Family Engagement Coordinators are connecting schools with families at Great Bend USD 428.
Schools have their own cultures and rules, which can be pretty confusing – for the parents. Now Great Bend public schools have hired someone to help families get any information they need. The seven new Family Engagement Coordinators – one at each Great Bend USD 428 school – are also there to help families get involved in their children’s schools and education.
The new positions were approved for 2021-2022 by the school board last April. The money for these additional employees comes from federal Education Stabilization Funds specifically intended to alleviate the impacts of the COVID-19 pandemic.
The seven new employees introduced themselves at Monday’s school board meeting. Each spoke briefly about his or her work to date.
Haley Kercher at Jefferson Elementary has been working on communication with families via email and text messages. She is organizing a family night at the zoo at the end of September.
Kylynn Keeler is at Lincoln Elementary. She has been getting information up on social media, including posting the names and faces of new staff. She’s also working on setting up a family picnic.
Alex Westhoff at Riley has been working on social media and the school website. She’s also been making sure the school has the correct phone numbers and email addresses for contacting families.
“Another big thing that I’ve been working on is just getting resources for our families,” Westhoff said. On Monday, for example, she helped a family find reading resources that the children could work on at home.
Rachel Keenan is at Park Elementary. In addition to being on social media, she’s been working on a grandparents program for older community members who want to read to students or work in the school garden with them.
Jesus Loera Jr. at Great Bend High School had several things to share. He’s been helping GBHS Attendance Coordinator Carla Martinez get information to and from the homes – “anything from Chromebooks to assignments or any other material that the students need from the school,” he said. They’ve even picked up a couple of students who for various reasons needed help getting to school. “If they want to be there, we’ll find a way to get them there,” he said.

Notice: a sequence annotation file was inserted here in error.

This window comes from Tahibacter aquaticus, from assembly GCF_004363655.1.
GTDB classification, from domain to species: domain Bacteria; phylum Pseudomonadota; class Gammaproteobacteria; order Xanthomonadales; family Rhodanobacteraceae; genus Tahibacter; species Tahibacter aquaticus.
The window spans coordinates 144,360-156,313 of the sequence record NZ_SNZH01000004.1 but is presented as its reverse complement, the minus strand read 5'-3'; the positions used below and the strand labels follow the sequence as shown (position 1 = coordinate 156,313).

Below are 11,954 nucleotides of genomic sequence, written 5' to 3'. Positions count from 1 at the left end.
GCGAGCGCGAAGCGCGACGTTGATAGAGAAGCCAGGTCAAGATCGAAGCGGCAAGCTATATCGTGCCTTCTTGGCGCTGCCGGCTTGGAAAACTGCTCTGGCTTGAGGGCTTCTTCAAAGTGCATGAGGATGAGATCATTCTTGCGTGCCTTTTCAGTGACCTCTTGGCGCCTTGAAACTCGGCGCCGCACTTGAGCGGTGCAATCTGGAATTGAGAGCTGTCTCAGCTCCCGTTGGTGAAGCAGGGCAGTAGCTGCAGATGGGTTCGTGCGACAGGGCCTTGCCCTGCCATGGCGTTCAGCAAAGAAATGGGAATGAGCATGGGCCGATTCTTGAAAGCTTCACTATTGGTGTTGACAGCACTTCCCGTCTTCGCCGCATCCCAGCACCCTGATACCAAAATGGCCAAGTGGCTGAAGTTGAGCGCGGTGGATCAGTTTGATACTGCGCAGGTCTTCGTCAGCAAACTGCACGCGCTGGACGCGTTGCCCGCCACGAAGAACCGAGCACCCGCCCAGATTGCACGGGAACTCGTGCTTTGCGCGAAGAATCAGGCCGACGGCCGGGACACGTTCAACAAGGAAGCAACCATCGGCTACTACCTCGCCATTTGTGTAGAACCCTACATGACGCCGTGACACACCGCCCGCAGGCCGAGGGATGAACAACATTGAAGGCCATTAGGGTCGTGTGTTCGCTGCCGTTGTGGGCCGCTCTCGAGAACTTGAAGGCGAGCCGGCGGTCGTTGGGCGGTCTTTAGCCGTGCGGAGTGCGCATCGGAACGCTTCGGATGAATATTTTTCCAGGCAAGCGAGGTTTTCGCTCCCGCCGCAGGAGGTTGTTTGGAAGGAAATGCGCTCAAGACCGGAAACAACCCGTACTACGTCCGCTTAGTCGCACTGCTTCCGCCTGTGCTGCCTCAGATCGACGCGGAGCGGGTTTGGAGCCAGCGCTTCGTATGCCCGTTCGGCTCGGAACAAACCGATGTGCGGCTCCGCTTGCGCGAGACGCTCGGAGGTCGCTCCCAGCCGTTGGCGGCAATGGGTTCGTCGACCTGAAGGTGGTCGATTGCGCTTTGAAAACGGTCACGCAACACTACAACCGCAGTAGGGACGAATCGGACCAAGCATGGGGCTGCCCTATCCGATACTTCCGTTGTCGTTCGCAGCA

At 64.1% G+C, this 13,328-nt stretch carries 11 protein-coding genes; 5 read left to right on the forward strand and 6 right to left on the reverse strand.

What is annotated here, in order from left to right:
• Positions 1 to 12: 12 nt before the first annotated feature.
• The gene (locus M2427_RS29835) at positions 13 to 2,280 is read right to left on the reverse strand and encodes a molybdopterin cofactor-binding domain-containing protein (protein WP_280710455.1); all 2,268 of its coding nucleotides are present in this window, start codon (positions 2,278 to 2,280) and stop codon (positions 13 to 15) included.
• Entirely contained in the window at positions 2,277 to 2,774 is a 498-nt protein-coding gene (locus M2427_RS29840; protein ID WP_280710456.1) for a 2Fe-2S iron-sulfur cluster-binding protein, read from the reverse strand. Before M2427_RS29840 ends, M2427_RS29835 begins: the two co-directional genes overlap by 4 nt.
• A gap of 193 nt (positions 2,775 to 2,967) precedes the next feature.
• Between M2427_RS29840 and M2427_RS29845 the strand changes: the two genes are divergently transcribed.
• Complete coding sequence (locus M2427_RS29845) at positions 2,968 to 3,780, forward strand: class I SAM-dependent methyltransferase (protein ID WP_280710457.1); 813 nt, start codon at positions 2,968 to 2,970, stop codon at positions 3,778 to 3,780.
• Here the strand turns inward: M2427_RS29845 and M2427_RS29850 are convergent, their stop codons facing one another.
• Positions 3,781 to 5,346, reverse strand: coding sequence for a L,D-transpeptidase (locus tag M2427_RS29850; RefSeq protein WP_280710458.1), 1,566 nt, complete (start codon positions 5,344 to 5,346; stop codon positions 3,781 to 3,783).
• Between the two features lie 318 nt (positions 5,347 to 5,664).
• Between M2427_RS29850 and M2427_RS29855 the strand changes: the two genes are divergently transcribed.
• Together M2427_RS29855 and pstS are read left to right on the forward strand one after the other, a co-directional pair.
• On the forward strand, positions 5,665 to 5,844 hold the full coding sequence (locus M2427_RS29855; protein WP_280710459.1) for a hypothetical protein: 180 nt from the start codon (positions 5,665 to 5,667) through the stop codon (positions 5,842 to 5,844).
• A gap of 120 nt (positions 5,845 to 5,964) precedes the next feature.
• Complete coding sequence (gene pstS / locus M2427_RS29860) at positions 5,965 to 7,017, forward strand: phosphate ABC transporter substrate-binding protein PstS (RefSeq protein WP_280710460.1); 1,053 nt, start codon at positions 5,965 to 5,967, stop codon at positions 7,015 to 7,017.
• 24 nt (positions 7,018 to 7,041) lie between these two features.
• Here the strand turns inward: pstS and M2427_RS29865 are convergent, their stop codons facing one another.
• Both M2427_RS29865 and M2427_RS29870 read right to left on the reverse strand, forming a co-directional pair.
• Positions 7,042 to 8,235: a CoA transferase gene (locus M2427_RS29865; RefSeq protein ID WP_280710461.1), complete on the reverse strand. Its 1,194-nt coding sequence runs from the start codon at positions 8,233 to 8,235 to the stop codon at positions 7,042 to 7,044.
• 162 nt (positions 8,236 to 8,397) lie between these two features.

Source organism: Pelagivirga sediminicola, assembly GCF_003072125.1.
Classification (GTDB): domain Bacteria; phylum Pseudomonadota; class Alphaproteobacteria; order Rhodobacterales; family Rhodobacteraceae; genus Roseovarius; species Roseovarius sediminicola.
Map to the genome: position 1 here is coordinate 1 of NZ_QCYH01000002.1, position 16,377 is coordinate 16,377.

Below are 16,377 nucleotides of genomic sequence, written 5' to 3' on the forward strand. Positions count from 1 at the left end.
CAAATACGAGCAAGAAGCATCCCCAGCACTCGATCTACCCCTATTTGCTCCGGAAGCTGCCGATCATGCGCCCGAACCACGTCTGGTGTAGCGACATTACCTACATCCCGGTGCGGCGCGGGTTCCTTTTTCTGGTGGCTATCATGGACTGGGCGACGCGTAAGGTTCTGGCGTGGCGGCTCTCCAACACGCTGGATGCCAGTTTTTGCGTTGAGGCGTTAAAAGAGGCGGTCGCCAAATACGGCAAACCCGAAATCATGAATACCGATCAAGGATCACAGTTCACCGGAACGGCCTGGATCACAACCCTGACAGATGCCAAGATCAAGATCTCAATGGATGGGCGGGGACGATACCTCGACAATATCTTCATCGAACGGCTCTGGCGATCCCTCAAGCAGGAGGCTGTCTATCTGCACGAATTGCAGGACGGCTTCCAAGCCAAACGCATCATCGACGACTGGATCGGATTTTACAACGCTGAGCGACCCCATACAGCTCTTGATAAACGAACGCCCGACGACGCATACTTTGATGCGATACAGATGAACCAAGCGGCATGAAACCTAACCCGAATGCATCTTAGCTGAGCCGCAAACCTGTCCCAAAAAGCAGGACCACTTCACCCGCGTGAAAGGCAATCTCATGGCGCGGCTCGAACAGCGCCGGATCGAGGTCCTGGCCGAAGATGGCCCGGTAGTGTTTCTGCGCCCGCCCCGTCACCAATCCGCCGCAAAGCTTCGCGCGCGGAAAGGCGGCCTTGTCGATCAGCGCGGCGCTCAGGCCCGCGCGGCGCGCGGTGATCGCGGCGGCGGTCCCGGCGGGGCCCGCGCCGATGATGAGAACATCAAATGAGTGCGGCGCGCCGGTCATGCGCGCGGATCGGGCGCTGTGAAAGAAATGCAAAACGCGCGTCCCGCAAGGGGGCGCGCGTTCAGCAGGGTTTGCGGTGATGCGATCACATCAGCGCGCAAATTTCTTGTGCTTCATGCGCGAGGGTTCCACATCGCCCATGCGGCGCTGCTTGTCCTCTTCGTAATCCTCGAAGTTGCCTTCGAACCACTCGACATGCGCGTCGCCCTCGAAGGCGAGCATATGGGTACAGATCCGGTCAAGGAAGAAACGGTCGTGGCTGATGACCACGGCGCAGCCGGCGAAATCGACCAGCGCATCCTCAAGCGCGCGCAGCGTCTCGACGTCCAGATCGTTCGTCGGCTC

He’s also working with school nurse Emily Young, making sure students in quarantine get their school materials and turn them in. And he’s picked a few students that aren’t involved in anything and encouraged them to get involved in activities, clubs or sports.
“And then finally, (we’re) putting together our Skyward Support Night that we’ll be doing here, hopefully in early October. That’s mainly to help educate the guardians on how to navigate Skyward (the schools’ online information portal), especially if they don’t understand what is. It may not be a language barrier, but it could be just, they don’t know how to get on the website and monitor the student’s academic progress. So they’ll have an opportunity to come and visit with us and we’ll show them how to navigate through there and find the information they need so that they can also be aware of how the students are performing in the classroom.”
Taylor Gobin is at Eisenhower Elementary, which means she also serves families at Little Panthers Preschool. She’s started a school newsletter and has been in contact with families under quarantine.
Saylem Ryff is at Great Bend Middle School. She’s been doing a lot of social media and started a newsletter for each Core at GBMS, as well as a building-wide newsletter.
“I’ve also been contacting a lot of our quarantine students' families and making sure that they know that assignments are still available on Google Classroom, making sure that they have the resources that they need to access that,” she said.
She’s also been offering a lot of technical support for Skyward users, and has been letting students and families know about the activities and clubs that are getting underway. She helped make arrangements for one student to get a physical so he could participate in football.
“Another student that I just worked with today wants to do one of the after-school art clubs but just wasn’t sure how she was going to get home, so we were able to make arrangements for that,” Ryff continued.
They’re also working on an open house at the school on Sept. 21. In the past, parents have come to the school and visited rooms according to their students’ schedules. “We’ve completely done away with that this year. Instead, we are going to just open it up and focus on meeting parents and greeting parents, and giving them the information that they might need to contact, ask questions, those kinds of things.”
Ryff shared an example of recent contact with a student who was home on quarantine.
“I advised the parent that assignments are being uploaded to Google Classroom. So if the student was able to, we’re encouraging them to continue working so that it’s not so overwhelming when they come back. And she kind of laughed and said, ‘Huh! He told me that we’re not doing anything online any more!’ But she was very appreciative because she probably wouldn’t have known.”
Director of Teaching and Learning Tricia Reiser said this program is “just getting started,” but the coordinators are “great communicators.”
Board member Lori Reneau praised the initiative.
“I just want to say this is amazing,” she said. “You don’t know how many times I’ve heard people in the community saying, ‘Well, I didn’t know this about my school.’ For you guys to be the point of contact is great.”
A contact for families facing quarantine due to COVID is especially important, she said. “They feel very isolated and left out, so that is awesome that you are doing that.”